I—along with about 100 other people—spent a recent Saturday night on a ghost tour.
This was the annual Irvington ghost tour, led by Allan Hunter, a self-proclaimed ghost hunter. He regaled us with ghost stories about different buildings in the neighborhood while leading us around the neighborhood after dark, drawing us into the history of Irvington, Indiana, and Chicago. Unsurprisingly, Hunter is a retired history teacher—and a fabulous spinner of tales.
Given the incredibly large number of people on the walking tour, I was tempted to walk away. How would we be able to hear the guide?
I am glad I didn’t walk away. I learned a fabulous amount and now am apt to return to Irvington in the daylight to wander the streets, enjoy the architecture, and recall the stories.
The Masonic Lodge in Irvington, which contains heavy wooden doors that swing open and shut of their own accord, just happens to be lodge number 666.
Diagonally across the street was the site of a robbery by John Dillinger. The building is now haunted by a friendly spirit—probably not Dillinger’s ghost—that routinely warns the current owners of impending mishaps (fires, robberies, etc.).
Around the neighborhood we tromped, stopping in a grassy area by a low brick wall—the site of evil ground where the ashes of a nearby murder victim were buried. Across the street was the site of the house where the serial killer of the 1893 World’s Fair in Chicago, H.H. Holmes, lived briefly and committed another murder—the murder that resulted in the buried ashes in the evil ground.
(Holmes’ Chicago murders are chronicled in The Devil in the White City, which is slated to be a movie starring Leonardo DiCaprio. Until recently, Holmes’ Irvington chapter was unknown to the author.)
The house was razed to the ground and another house built on top of the cellar. Allan waxed on about Holmes’ exploits and the modern-day hauntings in the house.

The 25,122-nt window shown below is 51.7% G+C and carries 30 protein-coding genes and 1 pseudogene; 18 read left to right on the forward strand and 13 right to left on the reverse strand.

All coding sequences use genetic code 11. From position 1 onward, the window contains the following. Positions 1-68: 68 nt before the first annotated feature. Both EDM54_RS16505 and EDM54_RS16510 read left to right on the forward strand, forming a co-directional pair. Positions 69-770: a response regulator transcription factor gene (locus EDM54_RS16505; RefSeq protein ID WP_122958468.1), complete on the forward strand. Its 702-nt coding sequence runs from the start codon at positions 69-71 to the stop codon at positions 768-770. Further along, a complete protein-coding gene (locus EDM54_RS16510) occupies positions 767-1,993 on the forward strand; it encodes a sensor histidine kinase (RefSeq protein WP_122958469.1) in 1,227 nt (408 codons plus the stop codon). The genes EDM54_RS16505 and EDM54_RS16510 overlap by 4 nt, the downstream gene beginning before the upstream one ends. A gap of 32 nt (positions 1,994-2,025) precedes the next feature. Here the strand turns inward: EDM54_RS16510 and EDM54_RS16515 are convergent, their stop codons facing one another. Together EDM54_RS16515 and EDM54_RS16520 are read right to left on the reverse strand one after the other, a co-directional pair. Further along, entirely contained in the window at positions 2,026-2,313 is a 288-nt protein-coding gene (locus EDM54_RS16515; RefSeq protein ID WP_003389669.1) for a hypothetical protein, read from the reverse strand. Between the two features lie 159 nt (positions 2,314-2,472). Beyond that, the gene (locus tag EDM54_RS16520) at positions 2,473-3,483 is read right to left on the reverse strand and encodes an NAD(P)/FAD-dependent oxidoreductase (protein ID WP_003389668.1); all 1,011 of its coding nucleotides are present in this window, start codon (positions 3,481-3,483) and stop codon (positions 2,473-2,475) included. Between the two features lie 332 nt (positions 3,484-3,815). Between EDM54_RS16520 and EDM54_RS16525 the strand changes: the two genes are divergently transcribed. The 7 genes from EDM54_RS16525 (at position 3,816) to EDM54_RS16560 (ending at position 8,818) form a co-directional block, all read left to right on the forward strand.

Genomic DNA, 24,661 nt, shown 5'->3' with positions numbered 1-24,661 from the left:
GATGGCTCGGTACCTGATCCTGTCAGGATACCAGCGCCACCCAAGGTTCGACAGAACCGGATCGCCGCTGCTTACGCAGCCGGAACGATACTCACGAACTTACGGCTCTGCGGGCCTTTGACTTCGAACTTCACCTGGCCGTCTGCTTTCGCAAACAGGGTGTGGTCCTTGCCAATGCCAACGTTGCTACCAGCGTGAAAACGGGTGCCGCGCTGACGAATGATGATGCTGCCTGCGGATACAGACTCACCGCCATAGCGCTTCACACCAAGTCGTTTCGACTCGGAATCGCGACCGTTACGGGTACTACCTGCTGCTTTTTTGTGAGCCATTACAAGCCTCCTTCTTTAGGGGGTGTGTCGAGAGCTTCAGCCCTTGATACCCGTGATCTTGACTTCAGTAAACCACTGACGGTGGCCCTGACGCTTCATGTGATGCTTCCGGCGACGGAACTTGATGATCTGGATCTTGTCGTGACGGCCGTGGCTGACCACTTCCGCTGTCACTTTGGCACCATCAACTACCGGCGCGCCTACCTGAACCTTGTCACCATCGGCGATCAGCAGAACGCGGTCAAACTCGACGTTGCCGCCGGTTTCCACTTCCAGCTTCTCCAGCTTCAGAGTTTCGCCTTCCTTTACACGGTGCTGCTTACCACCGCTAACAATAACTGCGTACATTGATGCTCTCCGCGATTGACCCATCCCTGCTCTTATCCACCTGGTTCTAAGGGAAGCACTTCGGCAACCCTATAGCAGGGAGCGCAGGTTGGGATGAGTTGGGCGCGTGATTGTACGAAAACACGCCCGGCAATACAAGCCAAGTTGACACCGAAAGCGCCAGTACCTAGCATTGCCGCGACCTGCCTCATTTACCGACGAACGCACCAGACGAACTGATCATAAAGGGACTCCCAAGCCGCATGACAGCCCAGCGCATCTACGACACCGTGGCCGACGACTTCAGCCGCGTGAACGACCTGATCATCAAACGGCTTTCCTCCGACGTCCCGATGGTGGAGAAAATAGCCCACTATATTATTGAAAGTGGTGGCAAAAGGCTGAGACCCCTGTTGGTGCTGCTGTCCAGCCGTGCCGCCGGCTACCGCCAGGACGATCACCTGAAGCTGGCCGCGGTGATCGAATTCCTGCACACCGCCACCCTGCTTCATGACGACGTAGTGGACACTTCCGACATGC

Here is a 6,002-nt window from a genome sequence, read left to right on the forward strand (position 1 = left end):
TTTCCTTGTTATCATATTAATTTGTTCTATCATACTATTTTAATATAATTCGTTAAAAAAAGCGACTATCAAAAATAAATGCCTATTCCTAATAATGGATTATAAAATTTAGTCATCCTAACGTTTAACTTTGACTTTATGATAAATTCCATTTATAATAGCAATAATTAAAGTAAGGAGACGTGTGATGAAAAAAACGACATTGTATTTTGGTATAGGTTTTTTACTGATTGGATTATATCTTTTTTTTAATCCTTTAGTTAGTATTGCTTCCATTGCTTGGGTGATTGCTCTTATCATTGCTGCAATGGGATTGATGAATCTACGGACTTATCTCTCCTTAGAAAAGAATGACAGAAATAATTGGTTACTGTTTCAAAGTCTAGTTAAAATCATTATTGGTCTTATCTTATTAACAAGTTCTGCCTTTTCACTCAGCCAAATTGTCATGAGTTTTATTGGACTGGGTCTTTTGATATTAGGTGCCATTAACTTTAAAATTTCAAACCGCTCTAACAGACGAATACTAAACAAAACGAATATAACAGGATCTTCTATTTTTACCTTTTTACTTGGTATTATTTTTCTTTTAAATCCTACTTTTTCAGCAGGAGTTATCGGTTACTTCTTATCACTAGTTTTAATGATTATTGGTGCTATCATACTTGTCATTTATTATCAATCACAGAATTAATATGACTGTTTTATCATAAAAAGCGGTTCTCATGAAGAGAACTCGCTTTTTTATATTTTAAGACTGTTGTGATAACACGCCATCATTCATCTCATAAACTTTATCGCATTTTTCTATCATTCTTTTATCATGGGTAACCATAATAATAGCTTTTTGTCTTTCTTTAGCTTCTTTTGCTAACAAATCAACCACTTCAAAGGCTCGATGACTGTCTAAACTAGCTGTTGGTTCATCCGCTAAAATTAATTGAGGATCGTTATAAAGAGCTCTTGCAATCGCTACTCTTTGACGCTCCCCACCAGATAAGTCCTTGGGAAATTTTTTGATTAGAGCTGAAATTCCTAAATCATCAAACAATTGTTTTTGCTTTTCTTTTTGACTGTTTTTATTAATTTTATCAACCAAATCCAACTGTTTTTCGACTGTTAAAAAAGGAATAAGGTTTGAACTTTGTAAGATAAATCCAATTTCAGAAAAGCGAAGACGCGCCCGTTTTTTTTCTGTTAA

There were plenty of other grisly (and not so grisly) stories about places in Irvington. In one of the neighborhoods that we traipsed through, a house with white pillars—something that would have looked in place on the set of Gone with the Wind—stood out. This turned out to be the house of D.C. Stephenson, the Grand Wizard of the KKK who basically ran Indiana during the 1920s.
A few blocks away stood the house of the woman he kidnapped, raped, and brutally attacked so severely that she later died of her wounds. Fortunately, before dying, she dictated a deathbed disposition to a lawyer, a disposition that led to the arrest and conviction of Stephenson and ultimately to the downfall of the Klan in Indiana. (A silent but HUGE thank you to Madge Oberholtzer.) A white woman is now seen in her bedroom window during times of heat lightning.
Like the ghost in the same building that Dillinger robbed, not all spirits inhabiting Irvington are to be avoided. The spirit, supposedly of Bona Thompson, imparts a serene calmness and comfort to all who enter the Bona Thompson Memorial. Built by her parents after her untimely death from typhoid fever, the building is the sole remnant of the original Butler campus in Irvington.
Our last stop was where the train carrying Lincoln’s body to Springfield passed through Indianapolis. Over the years, various people have witnessed the Lincoln ghost train. The train briefly appears, draped in black crepe with soldiers guarding the body of Lincoln.
Whether these stories about the hauntings are true or not, the Irvington Ghost Tour was an evening of fascinating tales woven with history. Hunter is a master speaker. Hearing him speak is reason enough to attend.